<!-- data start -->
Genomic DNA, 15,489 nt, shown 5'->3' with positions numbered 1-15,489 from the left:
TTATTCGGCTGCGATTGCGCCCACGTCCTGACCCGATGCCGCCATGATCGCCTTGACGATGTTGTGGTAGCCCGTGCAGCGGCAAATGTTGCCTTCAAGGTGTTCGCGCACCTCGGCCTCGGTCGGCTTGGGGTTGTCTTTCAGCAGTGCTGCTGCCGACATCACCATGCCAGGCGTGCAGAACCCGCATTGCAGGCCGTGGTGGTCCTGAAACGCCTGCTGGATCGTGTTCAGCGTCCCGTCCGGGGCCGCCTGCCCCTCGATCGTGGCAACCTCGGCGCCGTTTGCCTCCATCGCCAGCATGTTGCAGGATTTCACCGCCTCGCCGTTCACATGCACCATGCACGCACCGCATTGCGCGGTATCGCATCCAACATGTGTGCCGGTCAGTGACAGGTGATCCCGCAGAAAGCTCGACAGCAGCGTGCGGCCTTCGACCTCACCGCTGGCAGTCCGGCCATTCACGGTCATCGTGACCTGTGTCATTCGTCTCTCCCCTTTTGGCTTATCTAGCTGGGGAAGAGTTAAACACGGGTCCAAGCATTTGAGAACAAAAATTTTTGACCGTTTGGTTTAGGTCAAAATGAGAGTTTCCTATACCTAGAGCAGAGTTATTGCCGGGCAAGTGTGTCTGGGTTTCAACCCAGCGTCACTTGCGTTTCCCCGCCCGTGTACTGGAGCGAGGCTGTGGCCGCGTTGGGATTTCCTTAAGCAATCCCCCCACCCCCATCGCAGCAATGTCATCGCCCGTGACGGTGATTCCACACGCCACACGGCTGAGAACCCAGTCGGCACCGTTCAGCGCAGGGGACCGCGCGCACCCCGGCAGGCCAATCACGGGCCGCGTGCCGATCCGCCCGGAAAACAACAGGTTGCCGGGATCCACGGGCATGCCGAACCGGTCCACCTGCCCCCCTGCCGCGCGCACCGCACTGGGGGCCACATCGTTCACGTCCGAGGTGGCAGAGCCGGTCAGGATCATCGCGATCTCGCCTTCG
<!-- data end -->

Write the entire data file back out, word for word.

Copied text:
Genomic DNA, 15,489 nt, shown 5'->3' with positions numbered 1-15,489 from the left:
TTATTCGGCTGCGATTGCGCCCACGTCCTGACCCGATGCCGCCATGATCGCCTTGACGATGTTGTGGTAGCCCGTGCAGCGGCAAATGTTGCCTTCAAGGTGTTCGCGCACCTCGGCCTCGGTCGGCTTGGGGTTGTCTTTCAGCAGTGCTGCTGCCGACATCACCATGCCAGGCGTGCAGAACCCGCATTGCAGGCCGTGGTGGTCCTGAAACGCCTGCTGGATCGTGTTCAGCGTCCCGTCCGGGGCCGCCTGCCCCTCGATCGTGGCAACCTCGGCGCCGTTTGCCTCCATCGCCAGCATGTTGCAGGATTTCACCGCCTCGCCGTTCACATGCACCATGCACGCACCGCATTGCGCGGTATCGCATCCAACATGTGTGCCGGTCAGTGACAGGTGATCCCGCAGAAAGCTCGACAGCAGCGTGCGGCCTTCGACCTCACCGCTGGCAGTCCGGCCATTCACGGTCATCGTGACCTGTGTCATTCGTCTCTCCCCTTTTGGCTTATCTAGCTGGGGAAGAGTTAAACACGGGTCCAAGCATTTGAGAACAAAAATTTTTGACCGTTTGGTTTAGGTCAAAATGAGAGTTTCCTATACCTAGAGCAGAGTTATTGCCGGGCAAGTGTGTCTGGGTTTCAACCCAGCGTCACTTGCGTTTCCCCGCCCGTGTACTGGAGCGAGGCTGTGGCCGCGTTGGGATTTCCTTAAGCAATCCCCCCACCCCCATCGCAGCAATGTCATCGCCCGTGACGGTGATTCCACACGCCACACGGCTGAGAACCCAGTCGGCACCGTTCAGCGCAGGGGACCGCGCGCACCCCGGCAGGCCAATCACGGGCCGCGTGCCGATCCGCCCGGAAAACAACAGGTTGCCGGGATCCACGGGCATGCCGAACCGGTCCACCTGCCCCCCTGCCGCGCGCACCGCACTGGGGGCCACATCGTTCACGTCCGAGGTGGCAGAGCCGGTCAGGATCATCGCGATCTCGCCTTCG